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Most efficient way to recover heat from 130 degree F water and transfer this heat to 140 degree F water? Answered

I am making a solar still and I need to recover as much heat as I can from the 130 degree F water (bringing the water temp down to near ambient, 72 degrees F) and then transfer this heat to 140 degree F seawater. I have a limited amount of solar collectors to heat brackish water, send it through an evaporator tower and then a condenser tower to make fresh water. As the fresh water goes through the condenser it gains a great deal of latent heat, thus the 130 degree F water. In order to increase production and regain otherwise lost energy I am trying to recapture a portion of this heat to further warm up the brackish water (currently at 140 degrees after exiting the evaporator tower) before being further heated with the solar collectors. I am operating off grid, so the solution must utilize solar heat or PV panels as the power source. 

Does anyone know of a heat pump that operates best in this temp range? What about using TEC (aka TEG, TEP or TEHP) to perform this task? Is there a better or more obvious solution that I am oblivious to? Any advice would be much appreciated. 

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Josehf Murchison (author)2013-05-21

Ammonia heat pump like the ones used in trailer refrigerators.
They run on heat.

Heat evaporates the ammonia and compresses the gas, the compressed gas in the condenser then cools by transferring the heat to the second medium. The second medium takes the heat and returns it back to the evaporator.

It is not perfect but it will create cold in one place and heat in another with no more heat than a candle.

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user

Could you forward me a site or two with such pumps?

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user

I was referring to combining the Ammonia heat pump on the first page with the same system as the geothermal heat pump on the second page.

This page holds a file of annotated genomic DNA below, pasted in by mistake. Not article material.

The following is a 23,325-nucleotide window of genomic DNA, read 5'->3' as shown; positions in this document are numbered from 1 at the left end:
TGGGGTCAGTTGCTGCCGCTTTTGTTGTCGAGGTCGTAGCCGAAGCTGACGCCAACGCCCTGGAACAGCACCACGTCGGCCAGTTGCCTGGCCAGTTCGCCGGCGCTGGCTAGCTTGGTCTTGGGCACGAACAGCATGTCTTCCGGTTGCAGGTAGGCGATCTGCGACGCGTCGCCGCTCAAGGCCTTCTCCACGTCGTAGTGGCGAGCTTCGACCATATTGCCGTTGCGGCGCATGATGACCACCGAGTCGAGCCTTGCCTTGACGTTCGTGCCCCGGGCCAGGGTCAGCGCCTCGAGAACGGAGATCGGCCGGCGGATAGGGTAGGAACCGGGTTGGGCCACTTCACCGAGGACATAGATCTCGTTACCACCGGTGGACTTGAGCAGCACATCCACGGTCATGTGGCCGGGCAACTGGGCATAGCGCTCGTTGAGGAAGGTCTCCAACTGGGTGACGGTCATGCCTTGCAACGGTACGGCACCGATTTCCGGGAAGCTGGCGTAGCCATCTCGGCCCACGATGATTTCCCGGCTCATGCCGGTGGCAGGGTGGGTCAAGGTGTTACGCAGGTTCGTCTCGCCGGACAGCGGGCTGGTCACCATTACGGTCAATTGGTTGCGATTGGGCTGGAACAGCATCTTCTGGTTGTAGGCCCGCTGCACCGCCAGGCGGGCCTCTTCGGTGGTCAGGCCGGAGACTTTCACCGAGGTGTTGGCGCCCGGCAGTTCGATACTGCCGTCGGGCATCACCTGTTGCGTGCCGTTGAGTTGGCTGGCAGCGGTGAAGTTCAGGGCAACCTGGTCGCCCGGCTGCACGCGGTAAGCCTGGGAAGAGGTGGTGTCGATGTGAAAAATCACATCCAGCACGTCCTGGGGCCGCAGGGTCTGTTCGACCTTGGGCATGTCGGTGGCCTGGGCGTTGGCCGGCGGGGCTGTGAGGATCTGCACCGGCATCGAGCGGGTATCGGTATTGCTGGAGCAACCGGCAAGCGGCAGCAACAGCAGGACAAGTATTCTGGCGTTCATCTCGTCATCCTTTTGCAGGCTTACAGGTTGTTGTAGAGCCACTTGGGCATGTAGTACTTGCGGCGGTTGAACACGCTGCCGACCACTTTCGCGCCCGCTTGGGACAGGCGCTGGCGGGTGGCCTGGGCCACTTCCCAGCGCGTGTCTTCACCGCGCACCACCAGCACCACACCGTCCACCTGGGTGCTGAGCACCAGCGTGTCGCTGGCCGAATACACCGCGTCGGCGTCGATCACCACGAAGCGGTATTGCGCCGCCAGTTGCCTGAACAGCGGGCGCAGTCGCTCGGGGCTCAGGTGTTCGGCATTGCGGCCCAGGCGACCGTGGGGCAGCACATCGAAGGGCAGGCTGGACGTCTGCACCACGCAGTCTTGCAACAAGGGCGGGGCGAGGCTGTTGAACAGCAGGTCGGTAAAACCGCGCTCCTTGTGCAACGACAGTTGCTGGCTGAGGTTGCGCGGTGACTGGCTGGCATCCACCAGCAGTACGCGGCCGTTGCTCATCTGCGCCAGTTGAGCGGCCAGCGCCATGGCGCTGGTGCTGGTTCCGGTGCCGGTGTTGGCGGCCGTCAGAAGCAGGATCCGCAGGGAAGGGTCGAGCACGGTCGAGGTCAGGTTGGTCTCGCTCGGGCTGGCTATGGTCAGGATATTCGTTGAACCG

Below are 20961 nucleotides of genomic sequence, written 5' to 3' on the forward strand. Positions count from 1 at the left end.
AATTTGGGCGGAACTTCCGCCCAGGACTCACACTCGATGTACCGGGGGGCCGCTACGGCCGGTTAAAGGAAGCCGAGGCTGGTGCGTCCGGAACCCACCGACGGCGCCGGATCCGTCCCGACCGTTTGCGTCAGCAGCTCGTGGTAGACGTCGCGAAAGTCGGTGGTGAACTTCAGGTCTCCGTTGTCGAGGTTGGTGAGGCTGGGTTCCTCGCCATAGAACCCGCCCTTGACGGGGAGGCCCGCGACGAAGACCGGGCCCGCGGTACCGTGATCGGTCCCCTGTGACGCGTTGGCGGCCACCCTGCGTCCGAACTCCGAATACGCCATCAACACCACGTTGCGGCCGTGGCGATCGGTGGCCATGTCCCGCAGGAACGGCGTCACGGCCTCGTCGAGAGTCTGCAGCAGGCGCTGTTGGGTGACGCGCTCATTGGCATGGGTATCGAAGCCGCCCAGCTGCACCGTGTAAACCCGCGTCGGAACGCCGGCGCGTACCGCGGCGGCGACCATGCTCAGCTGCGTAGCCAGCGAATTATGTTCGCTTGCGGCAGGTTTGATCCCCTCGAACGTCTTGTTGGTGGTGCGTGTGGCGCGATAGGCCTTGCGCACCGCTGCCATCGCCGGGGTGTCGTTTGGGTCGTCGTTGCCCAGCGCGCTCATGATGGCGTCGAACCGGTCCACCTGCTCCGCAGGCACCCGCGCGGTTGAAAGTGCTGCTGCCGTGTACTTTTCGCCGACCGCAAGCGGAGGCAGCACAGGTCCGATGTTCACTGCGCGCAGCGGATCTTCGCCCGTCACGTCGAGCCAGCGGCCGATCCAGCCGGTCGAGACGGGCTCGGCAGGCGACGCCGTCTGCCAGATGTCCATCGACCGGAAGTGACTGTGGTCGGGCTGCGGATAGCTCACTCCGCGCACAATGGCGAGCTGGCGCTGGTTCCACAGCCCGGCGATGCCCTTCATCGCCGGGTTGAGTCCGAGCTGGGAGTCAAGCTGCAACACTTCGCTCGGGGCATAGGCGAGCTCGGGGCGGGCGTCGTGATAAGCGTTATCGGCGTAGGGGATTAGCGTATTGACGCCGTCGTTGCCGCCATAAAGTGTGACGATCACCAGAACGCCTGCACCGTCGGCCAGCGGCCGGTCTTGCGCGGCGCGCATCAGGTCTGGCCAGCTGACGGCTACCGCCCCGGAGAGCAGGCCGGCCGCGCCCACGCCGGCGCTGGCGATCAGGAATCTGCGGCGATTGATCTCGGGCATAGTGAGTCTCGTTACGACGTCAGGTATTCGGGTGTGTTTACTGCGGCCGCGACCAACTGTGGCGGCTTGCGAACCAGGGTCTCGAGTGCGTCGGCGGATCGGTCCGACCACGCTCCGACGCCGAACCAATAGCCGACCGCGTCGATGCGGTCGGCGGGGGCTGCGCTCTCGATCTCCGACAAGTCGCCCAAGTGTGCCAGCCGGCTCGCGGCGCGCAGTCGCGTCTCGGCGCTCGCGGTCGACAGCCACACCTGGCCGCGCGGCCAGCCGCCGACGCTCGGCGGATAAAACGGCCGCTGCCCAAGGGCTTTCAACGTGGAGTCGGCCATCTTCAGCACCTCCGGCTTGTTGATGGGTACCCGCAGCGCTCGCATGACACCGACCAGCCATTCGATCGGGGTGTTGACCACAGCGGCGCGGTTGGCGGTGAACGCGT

http://www.polarpowerinc.com/products/refrigerator/ref-tech-overview.htm

http://www.examiner.com/article/the-efficiency-of-geothermal-heat-pumps

Joe

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user

Great advice. I will research this idea further. Thank you!

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user
steveastrouk (author)2013-05-22

Of the "competing" methods,
A standard mechanical refrigerator has a COP of 3 to 5.
An Absorption refrigerator has a COP of roughly 0.5
A TEG has a COP of around 0.4 to 0.7

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user

Thanks for those helpful numbers. Sounds like solid state is not the way to go, although I believe I would be getting more efficient results because I would be getting the benefit from cooling the 130 degree freshwater before sending it back through the condenser to assist with condensation, and I would also be getting the benefit of heating the brackish water as well?

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rickharris (author)2013-05-21

Unless I totally miss your point you would need to operate some kind of heat pump to gather the energy over a longer time period (and very good insulation) or you will just cool down the 140 deg water.

However in an reasonably sunny area you should be able to boil water easily with solar power - Insulation is the key,

Many years ago I could boil 45 gals of water over a sunny day with little more than a black painted radiator and a triple glazed and insulated cold frame

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user

TEP stands for ThermoElectric Pump (or TEHP for ThermoElectric Heat Pump). It is a solid state heat pump that uses a doped silicon chip to transfer heat with no compressor or moving parts.

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user

Where are you getting the electricity from to run a "TEP" - usually called a TEC - thermoelectric cooler. or TEG - thermoelectric generator - same thing, backwards. And they're not made of silicon.

Not very efficient. A mechanical pump, running with propane as the working fluid is vastly more efficient.

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user

The mechanical pump with propane as the working fluid is outside my field of knowledge, so I will need to research the pump idea further. Any links or further info would be much appreciated.

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user

The electricity for either the mechanical or thermoelectric heat pump would have to come from PV panels. I have not been able to dig up much information about the COP of TEC's, so I am not sure how they would compare performance-wise, to a standard heat pump. I am hoping advances in technology and the lack of moving parts would make TEC's a viable solution.

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user

Yes, I believe you got the point. I have a limited amount of solar collectors to heat brackish water, send it through an evaporator tower and then a condenser tower to make fresh water. As the freshwater goes through the condenser it gains a great deal of latent heat, thus the 130 degree F water. I am trying to recapture a portion of this heat to further warm up the brackish water (currently at 140 degrees after exiting the evaporator tower) before being further heated with the solar collectors.

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